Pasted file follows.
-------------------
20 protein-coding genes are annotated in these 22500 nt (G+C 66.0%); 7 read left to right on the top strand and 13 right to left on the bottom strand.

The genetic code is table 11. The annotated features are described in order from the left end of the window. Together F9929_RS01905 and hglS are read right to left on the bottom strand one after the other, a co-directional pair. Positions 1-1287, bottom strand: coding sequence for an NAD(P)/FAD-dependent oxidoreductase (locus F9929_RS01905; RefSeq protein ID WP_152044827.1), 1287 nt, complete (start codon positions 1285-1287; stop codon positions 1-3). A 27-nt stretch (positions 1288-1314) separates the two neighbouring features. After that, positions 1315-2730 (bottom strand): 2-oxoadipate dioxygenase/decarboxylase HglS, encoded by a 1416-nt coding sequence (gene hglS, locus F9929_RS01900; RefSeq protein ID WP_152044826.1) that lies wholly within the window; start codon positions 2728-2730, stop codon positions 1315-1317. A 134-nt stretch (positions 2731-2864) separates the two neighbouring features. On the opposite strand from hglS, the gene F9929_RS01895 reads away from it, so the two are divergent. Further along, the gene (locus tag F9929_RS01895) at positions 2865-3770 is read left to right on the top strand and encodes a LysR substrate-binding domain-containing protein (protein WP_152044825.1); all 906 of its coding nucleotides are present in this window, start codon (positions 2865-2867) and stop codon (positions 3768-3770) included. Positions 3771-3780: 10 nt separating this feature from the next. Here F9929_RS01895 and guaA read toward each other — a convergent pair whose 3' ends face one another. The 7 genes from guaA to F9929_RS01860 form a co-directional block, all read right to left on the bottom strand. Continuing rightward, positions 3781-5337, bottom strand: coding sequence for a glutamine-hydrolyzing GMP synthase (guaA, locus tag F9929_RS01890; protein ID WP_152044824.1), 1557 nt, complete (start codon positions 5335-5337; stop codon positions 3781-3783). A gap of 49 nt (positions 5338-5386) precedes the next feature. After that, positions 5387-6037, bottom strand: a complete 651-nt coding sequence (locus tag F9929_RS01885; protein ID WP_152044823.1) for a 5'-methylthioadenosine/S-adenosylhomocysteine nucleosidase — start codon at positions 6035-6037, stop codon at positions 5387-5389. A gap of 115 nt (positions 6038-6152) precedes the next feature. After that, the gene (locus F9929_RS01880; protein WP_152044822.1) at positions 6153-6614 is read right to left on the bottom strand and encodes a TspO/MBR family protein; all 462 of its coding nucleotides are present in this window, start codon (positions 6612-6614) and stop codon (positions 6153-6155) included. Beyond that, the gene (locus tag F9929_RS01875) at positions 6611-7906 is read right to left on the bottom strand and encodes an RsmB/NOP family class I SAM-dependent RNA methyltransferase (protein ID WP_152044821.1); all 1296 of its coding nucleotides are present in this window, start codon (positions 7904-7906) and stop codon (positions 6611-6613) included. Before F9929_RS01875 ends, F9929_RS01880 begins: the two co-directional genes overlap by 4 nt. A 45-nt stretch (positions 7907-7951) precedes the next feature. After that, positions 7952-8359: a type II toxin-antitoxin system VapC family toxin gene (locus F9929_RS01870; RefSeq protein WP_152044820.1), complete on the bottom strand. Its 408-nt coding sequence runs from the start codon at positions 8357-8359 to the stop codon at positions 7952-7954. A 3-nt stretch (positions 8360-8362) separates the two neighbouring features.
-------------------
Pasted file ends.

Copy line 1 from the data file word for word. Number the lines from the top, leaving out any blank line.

20 protein-coding genes are annotated in these 22500 nt (G+C 66.0%); 7 read left to right on the top strand and 13 right to left on the bottom strand.